Aim, Design & Sample

We aimed to understand orthopaedic surgeons’ perceptions and attitudes towards frailty and frailty screening. Using an exploratory qualitative descriptive design [24], we compared the perspectives of three orthopaedic subgroups of Registrars, Junior (Jr.) Consultants, and Senior (Sr.) Consultants to elucidate opportunities and barriers associated with identifying and managing frail older patients in orthopaedic practice to then help inform knowledge translation efforts (e.g., staff education, new resource allocation models) aimed at achieving a systematic approach to recognising and responding to frailty in acute care and across care transitions. This study is part of a larger body of research investigating the perceptions of health care providers and the public towards frailty and frailty screening, in order to help inform knowledge translation strategies for robust, pre-frail, and frail older persons in South Australia [13], and is linked to other Centre of Research Excellence studies exploring the feasibility and diagnostic test accuracy of commonly used frailty screening instruments [25]. Additional details of the study context, affiliated qualitative study arms, and research methods are available in our research protocol [13].

We used a criterion-based approach to purposively sample orthopaedic Registrars, Jr. Consultants, and Sr. Consultants from a large metropolitan city in South Australia (population 1.3 million). We defined Registrars as those who had not yet completed their examination requirements at the time of the interview, Jr. Consultants as those who had completed their examinations requirements within the past 10 years, and Sr. Consultants as those who have been practicing as a consultant for over 10 years. Participants were identified using MJC’s established clinical and medical education network and contacted over email with study information and a request to schedule an interview. Follow up emails were provided to non-responders.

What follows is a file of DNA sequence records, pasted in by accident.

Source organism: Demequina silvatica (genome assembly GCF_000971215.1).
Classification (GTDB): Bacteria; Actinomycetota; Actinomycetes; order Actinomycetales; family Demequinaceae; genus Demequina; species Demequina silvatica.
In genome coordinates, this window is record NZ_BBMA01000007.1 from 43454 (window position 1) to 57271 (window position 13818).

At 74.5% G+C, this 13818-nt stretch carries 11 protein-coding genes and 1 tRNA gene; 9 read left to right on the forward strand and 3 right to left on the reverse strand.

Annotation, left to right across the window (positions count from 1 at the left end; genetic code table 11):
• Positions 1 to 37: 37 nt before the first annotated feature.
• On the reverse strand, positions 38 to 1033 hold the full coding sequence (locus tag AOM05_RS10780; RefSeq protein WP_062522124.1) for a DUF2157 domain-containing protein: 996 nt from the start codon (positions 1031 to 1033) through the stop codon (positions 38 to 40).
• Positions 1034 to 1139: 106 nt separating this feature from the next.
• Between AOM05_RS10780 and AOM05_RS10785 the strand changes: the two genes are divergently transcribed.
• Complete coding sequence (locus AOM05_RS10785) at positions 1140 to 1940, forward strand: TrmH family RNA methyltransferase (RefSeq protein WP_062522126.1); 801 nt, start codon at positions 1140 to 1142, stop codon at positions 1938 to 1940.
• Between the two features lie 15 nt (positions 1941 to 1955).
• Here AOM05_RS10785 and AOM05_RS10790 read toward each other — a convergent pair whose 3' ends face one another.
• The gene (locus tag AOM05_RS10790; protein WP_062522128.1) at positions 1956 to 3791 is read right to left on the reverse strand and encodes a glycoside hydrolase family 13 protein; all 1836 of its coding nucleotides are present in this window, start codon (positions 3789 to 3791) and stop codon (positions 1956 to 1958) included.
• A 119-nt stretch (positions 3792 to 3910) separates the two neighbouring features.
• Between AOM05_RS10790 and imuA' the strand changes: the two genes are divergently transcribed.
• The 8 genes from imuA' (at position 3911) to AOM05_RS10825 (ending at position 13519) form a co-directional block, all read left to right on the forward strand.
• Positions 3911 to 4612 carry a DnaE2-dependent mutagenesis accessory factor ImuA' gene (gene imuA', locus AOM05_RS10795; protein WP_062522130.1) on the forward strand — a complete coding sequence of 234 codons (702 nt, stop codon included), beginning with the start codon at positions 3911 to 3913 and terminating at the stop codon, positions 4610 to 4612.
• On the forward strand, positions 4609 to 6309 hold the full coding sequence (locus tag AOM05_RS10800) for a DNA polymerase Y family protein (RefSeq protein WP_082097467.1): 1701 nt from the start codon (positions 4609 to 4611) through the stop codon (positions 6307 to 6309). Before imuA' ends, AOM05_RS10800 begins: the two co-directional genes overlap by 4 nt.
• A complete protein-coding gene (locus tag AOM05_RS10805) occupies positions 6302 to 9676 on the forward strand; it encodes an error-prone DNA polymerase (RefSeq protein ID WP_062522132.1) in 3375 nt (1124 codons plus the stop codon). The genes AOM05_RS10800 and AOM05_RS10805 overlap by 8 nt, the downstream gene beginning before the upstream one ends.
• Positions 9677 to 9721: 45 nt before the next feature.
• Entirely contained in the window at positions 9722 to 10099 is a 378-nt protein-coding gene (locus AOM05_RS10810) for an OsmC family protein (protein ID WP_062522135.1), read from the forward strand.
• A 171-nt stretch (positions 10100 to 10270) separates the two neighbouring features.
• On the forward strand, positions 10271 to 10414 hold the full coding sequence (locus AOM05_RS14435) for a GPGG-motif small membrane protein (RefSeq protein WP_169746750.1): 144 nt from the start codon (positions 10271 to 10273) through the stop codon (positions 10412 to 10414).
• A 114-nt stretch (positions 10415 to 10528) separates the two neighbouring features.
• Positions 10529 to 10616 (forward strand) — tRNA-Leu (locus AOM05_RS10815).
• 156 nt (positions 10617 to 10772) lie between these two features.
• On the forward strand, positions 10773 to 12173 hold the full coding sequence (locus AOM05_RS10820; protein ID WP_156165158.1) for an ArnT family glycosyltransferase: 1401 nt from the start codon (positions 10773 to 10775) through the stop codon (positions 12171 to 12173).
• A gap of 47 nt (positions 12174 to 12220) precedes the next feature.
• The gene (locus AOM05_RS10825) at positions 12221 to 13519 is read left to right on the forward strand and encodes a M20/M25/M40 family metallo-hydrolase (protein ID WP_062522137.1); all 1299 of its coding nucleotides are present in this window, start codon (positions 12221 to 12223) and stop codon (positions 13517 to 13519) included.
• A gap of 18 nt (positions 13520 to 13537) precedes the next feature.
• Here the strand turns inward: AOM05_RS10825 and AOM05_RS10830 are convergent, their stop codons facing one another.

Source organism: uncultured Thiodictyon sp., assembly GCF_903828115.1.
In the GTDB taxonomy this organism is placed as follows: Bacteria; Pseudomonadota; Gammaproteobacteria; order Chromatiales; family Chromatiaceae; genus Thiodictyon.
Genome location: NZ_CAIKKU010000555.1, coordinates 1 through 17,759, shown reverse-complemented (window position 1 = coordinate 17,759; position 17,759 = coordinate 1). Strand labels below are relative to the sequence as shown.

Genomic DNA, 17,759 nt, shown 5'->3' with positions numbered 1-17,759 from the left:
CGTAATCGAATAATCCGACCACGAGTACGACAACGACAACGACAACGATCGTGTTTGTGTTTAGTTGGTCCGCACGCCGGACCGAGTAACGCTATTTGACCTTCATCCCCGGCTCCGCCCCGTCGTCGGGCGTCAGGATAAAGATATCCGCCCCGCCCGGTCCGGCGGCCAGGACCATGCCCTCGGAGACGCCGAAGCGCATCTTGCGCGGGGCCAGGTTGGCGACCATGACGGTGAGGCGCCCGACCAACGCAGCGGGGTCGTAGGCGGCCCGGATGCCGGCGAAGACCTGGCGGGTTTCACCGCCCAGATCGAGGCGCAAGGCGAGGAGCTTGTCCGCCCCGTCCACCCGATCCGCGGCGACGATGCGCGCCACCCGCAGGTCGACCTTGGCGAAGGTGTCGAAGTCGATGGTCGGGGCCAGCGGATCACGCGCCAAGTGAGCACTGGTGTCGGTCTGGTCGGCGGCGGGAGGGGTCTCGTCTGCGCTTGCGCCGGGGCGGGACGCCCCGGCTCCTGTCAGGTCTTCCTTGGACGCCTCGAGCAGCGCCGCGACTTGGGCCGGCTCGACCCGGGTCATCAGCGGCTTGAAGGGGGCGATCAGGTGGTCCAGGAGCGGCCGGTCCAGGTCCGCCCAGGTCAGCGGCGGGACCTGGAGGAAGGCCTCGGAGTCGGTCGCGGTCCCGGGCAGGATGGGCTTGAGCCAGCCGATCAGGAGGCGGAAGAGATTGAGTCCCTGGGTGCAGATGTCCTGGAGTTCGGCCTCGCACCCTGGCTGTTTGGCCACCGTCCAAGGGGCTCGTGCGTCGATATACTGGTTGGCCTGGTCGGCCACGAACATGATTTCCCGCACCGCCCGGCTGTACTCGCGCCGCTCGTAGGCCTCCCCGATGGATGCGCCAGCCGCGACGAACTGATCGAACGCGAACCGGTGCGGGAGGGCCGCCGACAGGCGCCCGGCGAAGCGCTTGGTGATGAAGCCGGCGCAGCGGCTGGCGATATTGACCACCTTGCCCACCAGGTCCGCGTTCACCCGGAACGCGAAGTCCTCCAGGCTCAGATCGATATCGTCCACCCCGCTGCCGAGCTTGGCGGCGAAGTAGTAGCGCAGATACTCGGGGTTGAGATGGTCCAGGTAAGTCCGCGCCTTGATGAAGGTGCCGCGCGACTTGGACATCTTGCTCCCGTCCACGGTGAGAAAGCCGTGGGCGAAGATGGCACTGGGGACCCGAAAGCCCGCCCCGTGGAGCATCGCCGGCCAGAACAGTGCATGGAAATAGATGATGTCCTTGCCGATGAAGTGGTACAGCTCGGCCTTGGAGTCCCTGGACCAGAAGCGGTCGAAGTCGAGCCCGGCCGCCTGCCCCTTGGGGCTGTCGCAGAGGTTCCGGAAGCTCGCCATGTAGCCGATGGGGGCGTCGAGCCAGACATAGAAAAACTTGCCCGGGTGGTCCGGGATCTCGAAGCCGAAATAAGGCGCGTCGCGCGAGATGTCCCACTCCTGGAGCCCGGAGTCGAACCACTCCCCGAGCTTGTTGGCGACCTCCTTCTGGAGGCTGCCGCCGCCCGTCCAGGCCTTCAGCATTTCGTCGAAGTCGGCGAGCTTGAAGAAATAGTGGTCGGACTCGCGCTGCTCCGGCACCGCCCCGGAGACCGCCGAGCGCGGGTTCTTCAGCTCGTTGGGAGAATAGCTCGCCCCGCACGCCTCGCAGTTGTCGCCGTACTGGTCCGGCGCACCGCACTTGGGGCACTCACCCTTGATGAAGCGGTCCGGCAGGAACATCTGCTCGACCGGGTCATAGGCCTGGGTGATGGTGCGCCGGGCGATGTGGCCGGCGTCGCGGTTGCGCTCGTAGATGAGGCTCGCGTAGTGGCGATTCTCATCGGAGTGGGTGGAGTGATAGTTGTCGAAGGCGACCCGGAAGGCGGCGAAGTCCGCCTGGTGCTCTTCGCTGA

Data collection and analysis

Data were collected between March and April 2017. Participants provided verbal or written consent to participate, answered brief demographic questions, and participated in a semi-structured telephone or in-person interview (Additional file 1); data collection methods were chosen depending on participant preference and availability. A researcher experienced in qualitative methodology conducted all interviews. Participants and the interviewer were not known to each other prior to the study. Sampling and analysis occurred iteratively and informed sample size.